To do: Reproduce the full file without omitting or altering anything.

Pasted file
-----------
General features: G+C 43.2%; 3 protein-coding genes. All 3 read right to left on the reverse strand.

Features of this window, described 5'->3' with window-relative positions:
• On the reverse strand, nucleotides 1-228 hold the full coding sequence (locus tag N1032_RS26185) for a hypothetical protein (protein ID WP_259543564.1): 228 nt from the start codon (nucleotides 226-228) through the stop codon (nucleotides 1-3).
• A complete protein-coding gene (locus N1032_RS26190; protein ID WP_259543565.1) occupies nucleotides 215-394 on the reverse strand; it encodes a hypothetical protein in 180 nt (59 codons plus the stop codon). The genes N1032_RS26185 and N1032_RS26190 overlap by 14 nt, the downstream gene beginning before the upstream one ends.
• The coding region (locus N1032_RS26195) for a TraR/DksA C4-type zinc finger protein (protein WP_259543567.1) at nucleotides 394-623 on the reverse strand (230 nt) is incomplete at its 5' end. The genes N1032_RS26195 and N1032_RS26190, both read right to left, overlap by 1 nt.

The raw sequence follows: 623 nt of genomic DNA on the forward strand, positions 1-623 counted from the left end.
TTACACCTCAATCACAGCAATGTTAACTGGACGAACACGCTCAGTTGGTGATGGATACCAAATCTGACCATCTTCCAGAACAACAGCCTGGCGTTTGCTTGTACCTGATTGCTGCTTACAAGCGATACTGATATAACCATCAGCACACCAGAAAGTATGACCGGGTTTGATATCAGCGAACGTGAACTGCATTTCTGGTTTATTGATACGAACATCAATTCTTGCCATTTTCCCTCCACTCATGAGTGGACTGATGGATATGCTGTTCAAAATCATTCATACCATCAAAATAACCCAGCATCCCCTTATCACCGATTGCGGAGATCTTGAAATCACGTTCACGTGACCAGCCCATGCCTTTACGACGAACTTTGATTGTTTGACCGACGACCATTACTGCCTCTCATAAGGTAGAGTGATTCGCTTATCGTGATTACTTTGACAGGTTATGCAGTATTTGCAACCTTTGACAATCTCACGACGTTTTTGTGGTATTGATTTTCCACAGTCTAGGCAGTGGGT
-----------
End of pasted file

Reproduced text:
General features: G+C 43.2%; 3 protein-coding genes. All 3 read right to left on the reverse strand.

Features of this window, described 5'->3' with window-relative positions:
• On the reverse strand, nucleotides 1-228 hold the full coding sequence (locus tag N1032_RS26185) for a hypothetical protein (protein ID WP_259543564.1): 228 nt from the start codon (nucleotides 226-228) through the stop codon (nucleotides 1-3).
• A complete protein-coding gene (locus N1032_RS26190; protein ID WP_259543565.1) occupies nucleotides 215-394 on the reverse strand; it encodes a hypothetical protein in 180 nt (59 codons plus the stop codon). The genes N1032_RS26185 and N1032_RS26190 overlap by 14 nt, the downstream gene beginning before the upstream one ends.
• The coding region (locus N1032_RS26195) for a TraR/DksA C4-type zinc finger protein (protein WP_259543567.1) at nucleotides 394-623 on the reverse strand (230 nt) is incomplete at its 5' end. The genes N1032_RS26195 and N1032_RS26190, both read right to left, overlap by 1 nt.

The raw sequence follows: 623 nt of genomic DNA on the forward strand, positions 1-623 counted from the left end.
TTACACCTCAATCACAGCAATGTTAACTGGACGAACACGCTCAGTTGGTGATGGATACCAAATCTGACCATCTTCCAGAACAACAGCCTGGCGTTTGCTTGTACCTGATTGCTGCTTACAAGCGATACTGATATAACCATCAGCACACCAGAAAGTATGACCGGGTTTGATATCAGCGAACGTGAACTGCATTTCTGGTTTATTGATACGAACATCAATTCTTGCCATTTTCCCTCCACTCATGAGTGGACTGATGGATATGCTGTTCAAAATCATTCATACCATCAAAATAACCCAGCATCCCCTTATCACCGATTGCGGAGATCTTGAAATCACGTTCACGTGACCAGCCCATGCCTTTACGACGAACTTTGATTGTTTGACCGACGACCATTACTGCCTCTCATAAGGTAGAGTGATTCGCTTATCGTGATTACTTTGACAGGTTATGCAGTATTTGCAACCTTTGACAATCTCACGACGTTTTTGTGGTATTGATTTTCCACAGTCTAGGCAGTGGGT